Griselda Zaragoza refuses to accept her new family lifestyle, by secretly selling makeup to her classmates! Griselda is our multicultural protagonist in this contemporary fiction novel. She often gets called “Geez” (G.Z. for short), who lives a happy, suburban life with her older sister, Mabel, and parents. However, Griselda’s world is shattered when her father’s landscaping company falls. Now, Griselda, her sister and mother must move elsewhere for a more hopeful future, while her father must stay in Los Angeles to find more work. Griselda will do whatever it takes to go back home, and it is her strong-minded soul that can positively influence young readers. I really liked reading this story for its entrepreneurial take, biculturalism, team-spirit, and ultimately, about becoming an open and confident person.
Mabel is a strong, female supporting protagonist the novel gives us. She chooses to postpone college to work as a salesperson for Alma Cosmetics. It is through her that Griselda begins getting her entrepreneurial spirit. We also get some of the funniest moments in the book through their interactions. When Maribel finds out Griselda is eager to sell makeup, she says “what I don’t get is why you’re doing this…never mind I don’t want to know.” I had a burst of giggles because it is typical sibling and/or friend interaction, reminding me of my own. When Griselda seeks Maribel’s advice for Alma Cosmetics, Maribel tells her a secret about business – having a limited amount of product will get the attention of customers like Kennedy Castro, Griselda’s classmate, who like having things that other people can’t have and who, most of all, like to stand out. Then, Maribel further explains how selling popular colors are usually for people who want to feel as if they belong. Now that’s some of the great psychology behind a business that Jennifer Torres beautifully crafted. I was left with a new sense of entrepreneurship. Kuddos to her!
Finding out the reasons behind why people call Griselda “Geez” instead of her actual name was an “ugh” moment for me. It is explained that her best friend, Sophia Arong, told her the name Griselda is so “you know”, and started calling her “Geez”. It is understandable that when one is young, she/he goes through a turmoil of emotions and lack seeing others’ point-of-view. Griselda also expresses feeling ashamed of her own name. Sophia’s comment highlights the importance of respecting names from all cultures, and learning to pronounce them properly. Griselda does not share her socio-economic transition with Sophia, causing all sorts of miscommunication. Griselda and Sophia’s interactions worsen as Griselda tries to adjust from a middle-class status to a low-income station. Rest assured, their friendship will go through a roller coaster of emotions and you’ll want to stay along for the ride. I think many young readers could relate to Griselda, whether they are going from a high-to-low socio-economic station, or are part of a low-income background and have hard time believing in themselves for who they are. This story is a meaningful addition to the bookshelves. Jennifer Torres did a fabulous job mixing in business with personal growth.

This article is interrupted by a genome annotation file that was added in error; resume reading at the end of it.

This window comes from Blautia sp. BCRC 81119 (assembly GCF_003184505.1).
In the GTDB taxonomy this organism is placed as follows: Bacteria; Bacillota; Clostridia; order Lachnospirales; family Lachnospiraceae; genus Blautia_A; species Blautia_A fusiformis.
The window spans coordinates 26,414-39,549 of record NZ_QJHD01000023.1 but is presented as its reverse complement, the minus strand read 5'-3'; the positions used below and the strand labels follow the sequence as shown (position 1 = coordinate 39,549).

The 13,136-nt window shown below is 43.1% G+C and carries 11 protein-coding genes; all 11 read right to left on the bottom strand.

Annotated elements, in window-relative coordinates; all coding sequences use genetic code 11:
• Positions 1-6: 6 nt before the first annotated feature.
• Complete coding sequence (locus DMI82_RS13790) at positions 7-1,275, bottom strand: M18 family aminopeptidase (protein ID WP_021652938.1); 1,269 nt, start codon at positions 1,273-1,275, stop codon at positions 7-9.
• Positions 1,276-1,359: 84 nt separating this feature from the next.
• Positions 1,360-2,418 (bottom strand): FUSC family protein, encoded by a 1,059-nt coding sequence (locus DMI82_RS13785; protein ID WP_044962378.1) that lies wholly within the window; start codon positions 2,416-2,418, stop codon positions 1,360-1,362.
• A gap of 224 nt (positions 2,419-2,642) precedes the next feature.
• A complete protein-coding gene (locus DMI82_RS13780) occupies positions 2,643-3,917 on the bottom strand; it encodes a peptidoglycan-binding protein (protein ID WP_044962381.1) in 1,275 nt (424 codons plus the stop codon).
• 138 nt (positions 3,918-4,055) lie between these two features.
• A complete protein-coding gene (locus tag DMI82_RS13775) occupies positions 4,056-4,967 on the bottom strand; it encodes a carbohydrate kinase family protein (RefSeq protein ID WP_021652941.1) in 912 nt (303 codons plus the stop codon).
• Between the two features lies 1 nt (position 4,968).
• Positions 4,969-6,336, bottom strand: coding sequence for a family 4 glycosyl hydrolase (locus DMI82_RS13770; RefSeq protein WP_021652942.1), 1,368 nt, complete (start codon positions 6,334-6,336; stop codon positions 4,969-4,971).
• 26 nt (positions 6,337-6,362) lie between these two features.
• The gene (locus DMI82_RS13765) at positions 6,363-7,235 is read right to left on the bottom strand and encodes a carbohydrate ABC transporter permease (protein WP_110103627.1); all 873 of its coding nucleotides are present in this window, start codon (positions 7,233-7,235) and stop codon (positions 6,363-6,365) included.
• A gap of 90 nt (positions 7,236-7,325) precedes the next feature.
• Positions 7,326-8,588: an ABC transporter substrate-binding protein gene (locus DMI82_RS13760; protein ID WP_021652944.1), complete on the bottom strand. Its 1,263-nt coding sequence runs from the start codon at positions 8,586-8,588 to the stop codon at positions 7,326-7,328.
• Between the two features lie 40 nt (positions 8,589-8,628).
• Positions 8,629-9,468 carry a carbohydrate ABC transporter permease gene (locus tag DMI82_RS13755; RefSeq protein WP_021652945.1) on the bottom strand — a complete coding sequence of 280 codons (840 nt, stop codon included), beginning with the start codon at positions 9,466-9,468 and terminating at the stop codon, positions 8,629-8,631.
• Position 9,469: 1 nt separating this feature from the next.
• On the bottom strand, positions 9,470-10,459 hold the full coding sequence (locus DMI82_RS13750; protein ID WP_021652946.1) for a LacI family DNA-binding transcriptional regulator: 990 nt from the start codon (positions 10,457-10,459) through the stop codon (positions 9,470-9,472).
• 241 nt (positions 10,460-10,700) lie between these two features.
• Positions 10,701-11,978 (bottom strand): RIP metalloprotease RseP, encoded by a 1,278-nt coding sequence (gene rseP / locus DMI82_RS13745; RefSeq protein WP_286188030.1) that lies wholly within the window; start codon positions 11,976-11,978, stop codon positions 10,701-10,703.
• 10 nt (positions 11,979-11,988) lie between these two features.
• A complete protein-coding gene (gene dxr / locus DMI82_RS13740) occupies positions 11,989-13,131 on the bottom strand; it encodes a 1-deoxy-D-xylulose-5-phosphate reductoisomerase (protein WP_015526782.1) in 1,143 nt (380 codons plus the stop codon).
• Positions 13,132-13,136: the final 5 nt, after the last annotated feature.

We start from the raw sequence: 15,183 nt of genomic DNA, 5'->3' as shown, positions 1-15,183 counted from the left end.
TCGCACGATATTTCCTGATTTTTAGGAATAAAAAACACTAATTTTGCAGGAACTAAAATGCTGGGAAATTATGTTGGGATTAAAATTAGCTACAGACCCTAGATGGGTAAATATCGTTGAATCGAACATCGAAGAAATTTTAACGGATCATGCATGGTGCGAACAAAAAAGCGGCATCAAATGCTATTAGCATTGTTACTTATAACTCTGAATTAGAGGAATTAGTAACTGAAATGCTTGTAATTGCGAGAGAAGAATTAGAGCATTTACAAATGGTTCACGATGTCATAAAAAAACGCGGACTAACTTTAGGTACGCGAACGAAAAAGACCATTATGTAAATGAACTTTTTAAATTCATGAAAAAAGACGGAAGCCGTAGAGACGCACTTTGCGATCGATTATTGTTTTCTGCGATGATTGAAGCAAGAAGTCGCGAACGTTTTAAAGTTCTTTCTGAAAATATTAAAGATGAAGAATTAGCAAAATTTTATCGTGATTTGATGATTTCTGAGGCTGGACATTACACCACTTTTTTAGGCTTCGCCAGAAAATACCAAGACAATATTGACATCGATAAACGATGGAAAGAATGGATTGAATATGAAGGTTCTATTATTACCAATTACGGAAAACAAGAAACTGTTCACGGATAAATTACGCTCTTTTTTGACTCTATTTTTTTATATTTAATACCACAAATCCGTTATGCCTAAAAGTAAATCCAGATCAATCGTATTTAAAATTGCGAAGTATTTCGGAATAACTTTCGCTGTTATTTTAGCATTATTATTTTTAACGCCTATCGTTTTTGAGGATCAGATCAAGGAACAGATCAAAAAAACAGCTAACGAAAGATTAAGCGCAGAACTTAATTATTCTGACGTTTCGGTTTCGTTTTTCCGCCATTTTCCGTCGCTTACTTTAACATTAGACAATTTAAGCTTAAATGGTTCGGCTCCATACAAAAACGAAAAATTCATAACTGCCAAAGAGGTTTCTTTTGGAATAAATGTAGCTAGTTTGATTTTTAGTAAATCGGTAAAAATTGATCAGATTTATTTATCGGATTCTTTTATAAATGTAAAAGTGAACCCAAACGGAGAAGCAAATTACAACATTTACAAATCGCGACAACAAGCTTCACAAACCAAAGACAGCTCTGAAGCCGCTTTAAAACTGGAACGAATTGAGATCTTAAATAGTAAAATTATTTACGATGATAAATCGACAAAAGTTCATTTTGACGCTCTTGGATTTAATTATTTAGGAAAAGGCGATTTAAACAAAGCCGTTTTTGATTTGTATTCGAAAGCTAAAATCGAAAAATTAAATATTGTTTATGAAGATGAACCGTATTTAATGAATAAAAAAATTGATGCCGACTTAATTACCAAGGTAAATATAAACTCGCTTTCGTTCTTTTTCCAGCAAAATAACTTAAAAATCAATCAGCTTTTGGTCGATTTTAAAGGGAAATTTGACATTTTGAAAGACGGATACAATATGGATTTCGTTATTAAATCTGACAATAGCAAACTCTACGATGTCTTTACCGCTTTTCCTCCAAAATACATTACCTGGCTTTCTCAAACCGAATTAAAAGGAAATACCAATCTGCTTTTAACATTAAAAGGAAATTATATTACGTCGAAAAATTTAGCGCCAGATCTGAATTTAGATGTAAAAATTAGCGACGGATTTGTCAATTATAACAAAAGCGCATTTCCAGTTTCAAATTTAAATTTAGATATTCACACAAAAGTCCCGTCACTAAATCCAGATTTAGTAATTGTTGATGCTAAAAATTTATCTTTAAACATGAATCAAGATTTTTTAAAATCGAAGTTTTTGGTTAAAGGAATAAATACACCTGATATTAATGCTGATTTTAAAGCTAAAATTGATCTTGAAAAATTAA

On the other side of the main plot, Griselda has a collection of fictitious vintage teacups that state quotes from some of the First Ladies of the United States. I really liked this recurring theme of female empowerment and support. Among them are from Rosalynn Carter, “You have to have confidence in your ability, and then be tough enough to follow through,” or “Life does not seem very simple just now, but kind thoughts like yours help to make it so in time,” from Edith Roosevelt. These are intriguing quotes for readers to ponder and reflect on, helping it stand out among other books. Also, there isn’t another Latinx protagonist in children’s literature with a first and last name like Griselda Zaragoza, which also helps the character stand out and be memorable.
There are also golden cultural nuggets in the storyline, such as Griselda’s mom calling her “corazón” and Nana telling her “ ándale mija”. In terms of other relatable circumstances, Maribel’s decision to postpone college for work is something many could relate to no matter what the financial reasons are. Near the end of the story, I was able to feel the characters’ shock as the plot unfolds.
One thing I was looking forward to was Griselda’s 6th grade Living History Museum. It is an event where the 6th graders are supposed to dress up in a homemade costume and give speeches as famous Americans from the past. I did not get a sense of closure with that part of the story.
The Fresh New Face of Griselda has a unique, multicultural character who does what she can to financially help her family. This novel helps open the gateway about the importance of being selfless, understanding, and, for parents/guardians, being willing to let all of your children know and comprehend the financial circumstances of the household in a positive manner. It is an intriguing, entertaining, and surprising middle-grade novel that will leave you with a bigger entrepreneurial, helping spirit.
I’m excited to see more Jennifer Torres books! If you haven’t already, I really recommend another one of her middle-grade books, Stef Soto, Taco Queen. I would also love to see a young adult novel by Jennifer Torres. Cheers!
💅🏼💐💄 #BookRecommendation #LibrosRecomendados #BookReview #ReseñadelLibro 💄💐💅🏼
Rating: 4.5/5 🌟🌟🌟🌟🌟